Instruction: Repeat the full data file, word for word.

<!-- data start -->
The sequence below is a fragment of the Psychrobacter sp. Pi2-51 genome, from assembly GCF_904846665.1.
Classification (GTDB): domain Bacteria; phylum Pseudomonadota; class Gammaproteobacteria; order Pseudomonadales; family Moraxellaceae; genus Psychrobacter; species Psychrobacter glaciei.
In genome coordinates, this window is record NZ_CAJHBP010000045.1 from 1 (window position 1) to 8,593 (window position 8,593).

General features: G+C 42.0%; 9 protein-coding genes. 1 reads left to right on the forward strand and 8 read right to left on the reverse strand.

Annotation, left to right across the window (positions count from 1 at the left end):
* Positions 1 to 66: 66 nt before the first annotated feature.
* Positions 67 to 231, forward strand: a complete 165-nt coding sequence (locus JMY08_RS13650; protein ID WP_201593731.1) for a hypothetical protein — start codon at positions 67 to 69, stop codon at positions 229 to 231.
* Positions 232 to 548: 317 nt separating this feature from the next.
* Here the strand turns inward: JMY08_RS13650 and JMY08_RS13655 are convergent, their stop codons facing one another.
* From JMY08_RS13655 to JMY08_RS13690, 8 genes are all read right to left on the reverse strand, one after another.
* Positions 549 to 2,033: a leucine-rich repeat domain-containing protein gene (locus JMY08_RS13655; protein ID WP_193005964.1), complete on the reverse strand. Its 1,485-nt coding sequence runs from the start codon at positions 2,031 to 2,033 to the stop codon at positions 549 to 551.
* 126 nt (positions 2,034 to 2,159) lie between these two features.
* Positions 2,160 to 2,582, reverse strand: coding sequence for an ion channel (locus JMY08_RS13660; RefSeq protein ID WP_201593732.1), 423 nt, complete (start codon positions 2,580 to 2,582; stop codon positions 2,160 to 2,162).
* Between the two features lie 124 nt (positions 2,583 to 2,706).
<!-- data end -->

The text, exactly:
The sequence below is a fragment of the Psychrobacter sp. Pi2-51 genome, from assembly GCF_904846665.1.
Classification (GTDB): domain Bacteria; phylum Pseudomonadota; class Gammaproteobacteria; order Pseudomonadales; family Moraxellaceae; genus Psychrobacter; species Psychrobacter glaciei.
In genome coordinates, this window is record NZ_CAJHBP010000045.1 from 1 (window position 1) to 8,593 (window position 8,593).

General features: G+C 42.0%; 9 protein-coding genes. 1 reads left to right on the forward strand and 8 read right to left on the reverse strand.

Annotation, left to right across the window (positions count from 1 at the left end):
* Positions 1 to 66: 66 nt before the first annotated feature.
* Positions 67 to 231, forward strand: a complete 165-nt coding sequence (locus JMY08_RS13650; protein ID WP_201593731.1) for a hypothetical protein — start codon at positions 67 to 69, stop codon at positions 229 to 231.
* Positions 232 to 548: 317 nt separating this feature from the next.
* Here the strand turns inward: JMY08_RS13650 and JMY08_RS13655 are convergent, their stop codons facing one another.
* From JMY08_RS13655 to JMY08_RS13690, 8 genes are all read right to left on the reverse strand, one after another.
* Positions 549 to 2,033: a leucine-rich repeat domain-containing protein gene (locus JMY08_RS13655; protein ID WP_193005964.1), complete on the reverse strand. Its 1,485-nt coding sequence runs from the start codon at positions 2,031 to 2,033 to the stop codon at positions 549 to 551.
* 126 nt (positions 2,034 to 2,159) lie between these two features.
* Positions 2,160 to 2,582, reverse strand: coding sequence for an ion channel (locus JMY08_RS13660; RefSeq protein ID WP_201593732.1), 423 nt, complete (start codon positions 2,580 to 2,582; stop codon positions 2,160 to 2,162).
* Between the two features lie 124 nt (positions 2,583 to 2,706).